But this new title is making have more faith in this new take, but I hope we could have both LoS and the classic universe runing at the same time.
      Like that, everybody would be happy.

  • XypherCode

    Looks promising

  • Amine Hsu Nekuchan

    Please try to be understanding, as a previous poster said, it’s been eleven years and eight games (I think) across which certain gamers have been taught to expect certain things from Castlevania games, especially Castlevania games on portable systems.  While you may thing it silly,it can be hard and painful to deal with disappointment.

    When I first heard there was a new Castlevania game on 3DS called Mirror of Fate, I was ecstatic, practically bubbly.  When I saw the first screenshot of the game I felt my throat drop into my stomach I screamed obscenities, I typed in all caps at people on the internet I was PISSED.  The more I learned, the more my suspicious were realized and the more angry I got.  I finally did manage to calm myself down after a few days and take a step back and see while the game wasn’t anything I liked and certainly nothing I would ever spend money on, it is something many people do seem to like, and I should be happy for them.

    People have different tastes and like different things, just because you liked one or even several games called ‘Castlevania’ doesn’t mean you have to like EVERY game called ‘Castlevania’.

    So to those people looking forward to this game, I am, honestly with no sarcasm very happy for you. I would only ask that when you see people who are upset that you deal with them gently and remember, you are getting something cool you like, but effectively at the cost of something cool they’d like.  And please don’t try to suggest that not liking the game (especially as it’s so different gameplay-wise) makes them a bad Castlevania fan, or that they are somehow closed-minded for not liking it, or a bad person or something.  Again different people like different things and using that sort of rhetoric is just likely to make thing worse.

    • neetyneety

      Very well said. Fans of the old don’t need to change their viewpoint of what they perceive as acceptable for the series, but they should learn to respect those who are open-minded enough to give this a go, and the same goes for vice-versa.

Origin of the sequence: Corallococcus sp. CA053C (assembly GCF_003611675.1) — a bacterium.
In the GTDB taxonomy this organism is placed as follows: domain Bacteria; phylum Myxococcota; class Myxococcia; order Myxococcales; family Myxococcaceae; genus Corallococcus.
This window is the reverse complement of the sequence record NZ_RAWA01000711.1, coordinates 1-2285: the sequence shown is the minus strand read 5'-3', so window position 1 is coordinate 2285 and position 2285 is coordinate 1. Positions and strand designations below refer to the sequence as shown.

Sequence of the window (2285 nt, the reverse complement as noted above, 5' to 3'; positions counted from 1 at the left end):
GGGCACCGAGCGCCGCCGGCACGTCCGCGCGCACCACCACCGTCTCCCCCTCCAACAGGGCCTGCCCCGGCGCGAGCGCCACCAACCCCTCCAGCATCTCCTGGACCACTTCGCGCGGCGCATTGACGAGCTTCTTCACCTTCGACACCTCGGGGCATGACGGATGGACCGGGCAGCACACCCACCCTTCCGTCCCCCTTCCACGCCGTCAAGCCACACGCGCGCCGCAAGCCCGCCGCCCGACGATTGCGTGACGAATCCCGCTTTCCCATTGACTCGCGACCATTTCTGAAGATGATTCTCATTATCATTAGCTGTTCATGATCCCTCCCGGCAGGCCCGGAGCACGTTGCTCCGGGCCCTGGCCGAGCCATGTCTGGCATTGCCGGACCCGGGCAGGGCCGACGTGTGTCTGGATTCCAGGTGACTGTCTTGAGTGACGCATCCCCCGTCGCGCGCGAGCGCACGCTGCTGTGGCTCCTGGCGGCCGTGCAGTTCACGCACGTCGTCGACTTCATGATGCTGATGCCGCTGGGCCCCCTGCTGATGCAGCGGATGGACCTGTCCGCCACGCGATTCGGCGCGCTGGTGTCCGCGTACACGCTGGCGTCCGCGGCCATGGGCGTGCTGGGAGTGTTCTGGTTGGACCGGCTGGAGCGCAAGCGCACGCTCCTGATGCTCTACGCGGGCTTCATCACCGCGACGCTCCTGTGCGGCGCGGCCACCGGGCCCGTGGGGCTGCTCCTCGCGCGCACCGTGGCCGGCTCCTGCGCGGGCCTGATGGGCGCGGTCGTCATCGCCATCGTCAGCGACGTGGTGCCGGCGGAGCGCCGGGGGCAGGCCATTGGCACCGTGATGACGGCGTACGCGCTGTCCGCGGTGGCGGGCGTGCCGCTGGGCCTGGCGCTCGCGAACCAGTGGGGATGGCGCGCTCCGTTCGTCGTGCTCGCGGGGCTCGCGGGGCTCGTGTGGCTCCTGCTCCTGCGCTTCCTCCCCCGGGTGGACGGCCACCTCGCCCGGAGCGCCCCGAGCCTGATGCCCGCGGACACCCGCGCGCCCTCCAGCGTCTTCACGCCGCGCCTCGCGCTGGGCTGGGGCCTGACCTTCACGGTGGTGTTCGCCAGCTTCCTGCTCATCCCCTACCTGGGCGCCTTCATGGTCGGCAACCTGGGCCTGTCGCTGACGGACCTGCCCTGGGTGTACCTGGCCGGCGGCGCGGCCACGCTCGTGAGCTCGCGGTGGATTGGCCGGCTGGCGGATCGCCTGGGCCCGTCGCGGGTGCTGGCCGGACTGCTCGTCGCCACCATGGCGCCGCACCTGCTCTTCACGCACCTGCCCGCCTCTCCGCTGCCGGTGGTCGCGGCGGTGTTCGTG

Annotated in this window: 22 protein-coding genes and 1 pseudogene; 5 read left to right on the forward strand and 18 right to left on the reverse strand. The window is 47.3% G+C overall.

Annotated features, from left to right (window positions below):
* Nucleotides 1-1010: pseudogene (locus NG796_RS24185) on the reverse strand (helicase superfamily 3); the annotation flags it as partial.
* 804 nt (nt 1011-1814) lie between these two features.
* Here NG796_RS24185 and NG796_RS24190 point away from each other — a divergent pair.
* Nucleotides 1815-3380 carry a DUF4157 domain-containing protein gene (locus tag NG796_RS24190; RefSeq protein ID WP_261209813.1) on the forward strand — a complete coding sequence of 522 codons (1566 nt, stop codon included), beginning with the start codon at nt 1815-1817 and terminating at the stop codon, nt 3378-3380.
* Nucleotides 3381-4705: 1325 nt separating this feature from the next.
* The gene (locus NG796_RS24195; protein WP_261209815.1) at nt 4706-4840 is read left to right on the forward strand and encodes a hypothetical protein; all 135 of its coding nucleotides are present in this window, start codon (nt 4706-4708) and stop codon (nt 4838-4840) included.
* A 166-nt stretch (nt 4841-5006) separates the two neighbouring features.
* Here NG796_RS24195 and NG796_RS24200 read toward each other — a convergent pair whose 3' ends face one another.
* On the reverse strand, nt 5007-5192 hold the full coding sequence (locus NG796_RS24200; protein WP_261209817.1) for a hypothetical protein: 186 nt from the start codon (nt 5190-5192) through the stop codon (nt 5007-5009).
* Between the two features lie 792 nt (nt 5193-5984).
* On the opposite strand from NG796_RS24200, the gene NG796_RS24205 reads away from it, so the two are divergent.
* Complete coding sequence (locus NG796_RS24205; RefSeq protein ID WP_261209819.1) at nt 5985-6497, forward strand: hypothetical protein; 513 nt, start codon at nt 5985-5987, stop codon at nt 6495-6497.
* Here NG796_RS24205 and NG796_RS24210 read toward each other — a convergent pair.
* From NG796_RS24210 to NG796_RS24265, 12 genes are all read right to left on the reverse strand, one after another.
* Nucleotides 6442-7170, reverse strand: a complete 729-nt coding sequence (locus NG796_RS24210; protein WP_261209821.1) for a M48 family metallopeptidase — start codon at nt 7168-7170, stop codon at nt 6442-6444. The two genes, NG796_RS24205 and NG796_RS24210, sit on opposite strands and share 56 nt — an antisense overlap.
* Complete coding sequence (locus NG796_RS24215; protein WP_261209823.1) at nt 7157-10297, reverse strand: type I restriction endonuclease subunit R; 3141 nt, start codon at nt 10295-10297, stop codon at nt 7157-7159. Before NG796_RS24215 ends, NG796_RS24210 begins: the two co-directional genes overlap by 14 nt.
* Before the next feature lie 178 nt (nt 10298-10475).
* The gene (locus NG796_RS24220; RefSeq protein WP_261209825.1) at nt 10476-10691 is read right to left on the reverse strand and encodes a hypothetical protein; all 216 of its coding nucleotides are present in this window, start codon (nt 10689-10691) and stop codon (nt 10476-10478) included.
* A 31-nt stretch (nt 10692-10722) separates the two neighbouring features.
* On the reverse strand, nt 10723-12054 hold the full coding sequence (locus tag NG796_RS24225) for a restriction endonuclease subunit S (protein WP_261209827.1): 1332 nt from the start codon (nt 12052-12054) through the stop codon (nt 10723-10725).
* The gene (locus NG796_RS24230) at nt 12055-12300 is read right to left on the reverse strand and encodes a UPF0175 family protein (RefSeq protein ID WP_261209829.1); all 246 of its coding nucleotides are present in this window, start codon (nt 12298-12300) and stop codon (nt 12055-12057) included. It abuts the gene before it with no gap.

• eilegz

    the jaggies, the graphics looks so bad, stop pushing blocky 2.5d graphics and do a proper 2d high res

  • Kris

    Define “Metroidvania.” If you mean the game takes place on a large map that’s occasionally blocked off by things that you have to return to after getting new abilities, then it’s kind of a Metroidvania. It is different than previous portable Castlevanias though, as the article suggests.

  • SantiagodelosSantos

    It’s metroidvania lite

  • Quinton Cunningham

    Said it before so I will say it again:

    “God forbid they do something NEW with the franchise”.

    Seriously, Metroidvania has had its run. It went from 97 with SotN to 08 with OoE. That’s 11 years. A DECADE. It’s time for a change. They were getting stale and OoE/PoR made that painfully obvious with the gimmicks and segmented areas they used to try and keep the environments fresh. Dawn of Sorrow was the last truly great Metroidvania game. Take off your nostalgia goggles.

  • http://www.thejaystack.com/ Jon Stachewicz

    The best Castlevanias usually aren’t

  • SirRichard

    That’s all in your opinion, though. For me, the series was at its best when it was straight, tough platforming like in III and IV. And I know a lot of people didn’t take to Portrait of Ruin or Ecclesia as well as they took to Dawn of Sorrow, too.

    You don’t have to like it, mate, but don’t go throwing around your opinion as fact. And Quinton’s got a point; Metroidvania has had a good long run, a break does not hurt it.